This photo of Devin Harris’ apparently lifeless body pretty much says it all.
It’s taken two days for it to start to sink in. On Sunday, the Warriors — that’s the Golden State Warriors, my favorite basketball team and possibly yours — faced the #1-seeded Dallas Mavericks in Game 1 of the Western Conference Quarterfinals. The Mavs, who went to the NBA Finals last year and won 67 games this year, were playing in front of a rabid home crowd. The Warriors, meanwhile, were happy just to be in the playoffs for the first time since 1994.
Oh happy day. Oh happy, happy day.
Anything is possible now. Pigs can fly. Fish can ride bicycles. Alberto Gonzalez can start telling the truth. You can tug on Superman’s cape, if you want to. Trust me, it’s OK.
The Golden State Warriors have made the playoffs.
The last time that happened, back in 1994, well…we were all a lot younger, for one thing. Monta Ellis and Andris Biedrins, second-year players who made key contributions this year, were 8 years old. Kurt Cobain had just blown his head off with a shotgun (supposedly), and O.J. Simpson had not yet killed anyone (allegedly). We were listening to albums like Teenager of the Year, Kerosene Hat, and Crooked Rain, Crooked Rain. The phrase “presidential knee pads” had yet to enter the lexicon, and we still believed in a place called Hope.
I have written previously about both Captain Beefheart and That Petrol Emotion. But have I written about the intersection thereof? I think not.
To remedy that situation, I offer you a song called “Hot Head” lifted — like the Sonic Youth song I posted a while back — from the out-of-print Beefheart tribute album Fast’n’Bulbous. This is a cover of a song originally found on Captain Beefheart and the Magic Band’s 1980 album Doc at the Radar Station (also home to the song with the best title, maybe, ever: “Making Love to a Vampire with a Monkey on My Knee”).
Few bands have the wherewithal to successfully re-create the Captain’s strategically warped rhythms; the Petrols not only pull it off, they also interpolate part of the Ohio Players’ “Fire” just for the hell of it. If this song doesn’t have you pounding both fists on the table and shouting “Fire fire fire!” like Beavis on Pixie Stix, it’s time to check your meds.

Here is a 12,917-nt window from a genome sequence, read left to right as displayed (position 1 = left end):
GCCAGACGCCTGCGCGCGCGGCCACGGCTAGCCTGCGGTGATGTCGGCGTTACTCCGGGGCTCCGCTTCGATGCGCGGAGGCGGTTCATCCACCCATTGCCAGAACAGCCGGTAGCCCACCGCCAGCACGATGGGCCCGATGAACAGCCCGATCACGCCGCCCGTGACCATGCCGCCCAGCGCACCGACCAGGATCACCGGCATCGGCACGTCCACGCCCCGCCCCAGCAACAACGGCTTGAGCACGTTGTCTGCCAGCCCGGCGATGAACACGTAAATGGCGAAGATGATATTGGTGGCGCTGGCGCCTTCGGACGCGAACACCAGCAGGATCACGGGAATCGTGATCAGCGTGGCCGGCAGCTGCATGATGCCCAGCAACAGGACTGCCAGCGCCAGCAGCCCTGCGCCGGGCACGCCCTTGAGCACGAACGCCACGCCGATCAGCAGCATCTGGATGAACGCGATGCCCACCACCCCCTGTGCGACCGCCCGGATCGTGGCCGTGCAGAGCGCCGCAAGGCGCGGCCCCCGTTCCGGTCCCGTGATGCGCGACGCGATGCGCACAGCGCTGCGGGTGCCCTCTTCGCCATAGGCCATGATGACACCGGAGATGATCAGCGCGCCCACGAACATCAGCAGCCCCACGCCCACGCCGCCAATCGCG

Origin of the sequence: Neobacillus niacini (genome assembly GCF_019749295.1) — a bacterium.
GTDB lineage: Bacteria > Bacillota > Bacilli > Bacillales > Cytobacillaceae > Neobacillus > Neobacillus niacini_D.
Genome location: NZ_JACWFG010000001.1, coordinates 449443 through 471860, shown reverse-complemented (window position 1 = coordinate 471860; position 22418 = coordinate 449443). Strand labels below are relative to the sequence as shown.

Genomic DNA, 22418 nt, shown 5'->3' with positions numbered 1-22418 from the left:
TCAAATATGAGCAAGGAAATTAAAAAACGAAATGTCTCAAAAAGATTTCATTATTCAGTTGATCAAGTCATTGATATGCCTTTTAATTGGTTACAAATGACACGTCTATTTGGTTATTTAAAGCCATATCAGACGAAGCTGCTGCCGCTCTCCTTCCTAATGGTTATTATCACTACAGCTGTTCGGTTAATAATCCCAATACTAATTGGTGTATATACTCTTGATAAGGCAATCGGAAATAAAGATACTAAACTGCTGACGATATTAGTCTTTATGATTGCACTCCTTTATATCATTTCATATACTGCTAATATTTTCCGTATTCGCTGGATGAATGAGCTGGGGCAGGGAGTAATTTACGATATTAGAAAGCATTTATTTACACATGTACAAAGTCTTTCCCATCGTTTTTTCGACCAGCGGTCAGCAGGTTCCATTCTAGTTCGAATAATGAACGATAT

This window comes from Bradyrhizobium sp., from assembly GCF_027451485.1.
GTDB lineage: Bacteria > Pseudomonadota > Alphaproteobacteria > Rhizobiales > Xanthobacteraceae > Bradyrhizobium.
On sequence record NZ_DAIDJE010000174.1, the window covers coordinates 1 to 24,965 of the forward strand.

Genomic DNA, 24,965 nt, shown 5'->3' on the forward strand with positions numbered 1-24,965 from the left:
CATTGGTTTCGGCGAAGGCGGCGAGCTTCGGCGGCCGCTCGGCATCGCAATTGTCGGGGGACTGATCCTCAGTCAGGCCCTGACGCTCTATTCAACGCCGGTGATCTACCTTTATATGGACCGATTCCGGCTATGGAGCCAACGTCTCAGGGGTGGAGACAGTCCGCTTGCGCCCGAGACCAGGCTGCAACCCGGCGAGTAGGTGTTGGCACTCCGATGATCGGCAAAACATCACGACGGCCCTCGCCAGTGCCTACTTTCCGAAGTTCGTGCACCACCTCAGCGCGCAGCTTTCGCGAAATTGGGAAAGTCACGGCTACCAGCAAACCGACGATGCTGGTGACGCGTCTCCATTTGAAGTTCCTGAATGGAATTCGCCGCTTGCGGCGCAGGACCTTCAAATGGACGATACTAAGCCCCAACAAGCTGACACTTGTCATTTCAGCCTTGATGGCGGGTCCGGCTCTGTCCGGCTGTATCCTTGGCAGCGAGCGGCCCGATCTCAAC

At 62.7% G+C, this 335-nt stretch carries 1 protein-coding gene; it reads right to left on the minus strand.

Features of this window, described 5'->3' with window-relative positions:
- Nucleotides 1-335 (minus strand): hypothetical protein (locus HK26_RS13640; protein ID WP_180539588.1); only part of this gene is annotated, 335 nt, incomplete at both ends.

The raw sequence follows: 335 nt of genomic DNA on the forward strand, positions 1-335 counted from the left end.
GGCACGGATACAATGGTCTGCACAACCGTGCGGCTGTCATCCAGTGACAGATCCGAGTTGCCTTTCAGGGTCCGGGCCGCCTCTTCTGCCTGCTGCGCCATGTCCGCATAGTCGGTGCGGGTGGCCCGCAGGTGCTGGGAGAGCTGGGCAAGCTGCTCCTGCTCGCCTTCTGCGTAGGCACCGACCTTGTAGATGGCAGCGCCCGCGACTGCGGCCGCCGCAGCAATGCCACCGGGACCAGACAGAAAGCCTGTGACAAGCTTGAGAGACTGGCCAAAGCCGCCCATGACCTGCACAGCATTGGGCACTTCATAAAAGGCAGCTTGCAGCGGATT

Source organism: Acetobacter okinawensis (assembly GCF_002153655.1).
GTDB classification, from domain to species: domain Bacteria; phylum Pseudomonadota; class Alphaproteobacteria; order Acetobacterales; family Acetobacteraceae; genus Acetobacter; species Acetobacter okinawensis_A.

A picture of young Kurt Vonnegut that I stole from a German Web site.
Word reached the compound today of the passing of Kurt Vonnegut. While this can hardly be called a tragedy (Vonnegut lived 84 long, long years) or a surprise (he spoke often of committing suicide, both passively — by cigarette — and actively), still, it’s…something.
One might be tempted to ask how someone so severely depressed could create such beauty, humor, and humanity. Or conversely how someone capable of creating such beauty, humor, and humanity could be so severely depressed. But the two seem to go hand-in-hand so often that it doesn’t even surprise me anymore.
No time for any in-depth consideration of Vonnegut’s work and life today; others will be taking up that task (Cecil?). But I wanted to take just a moment to say goodbye, thanks, and God bless you, Mr. Vonnegut.
(P.S.: For memorial listening, might I recommend the song “Nice, Nice, Very Nice,” by Ambrosia? Look it up.)
I feel violated. There I am, finally sitting down to watch my beloved 30 Rock. The first commercial break starts, and before I can even reach for the remote, I hear this:
Sheryl Crow, on tour. Four weeks in and her hair still looks fabulous!
I mean, after all the precautions I take to avoid having to listen to this kind of gibberish. Geez.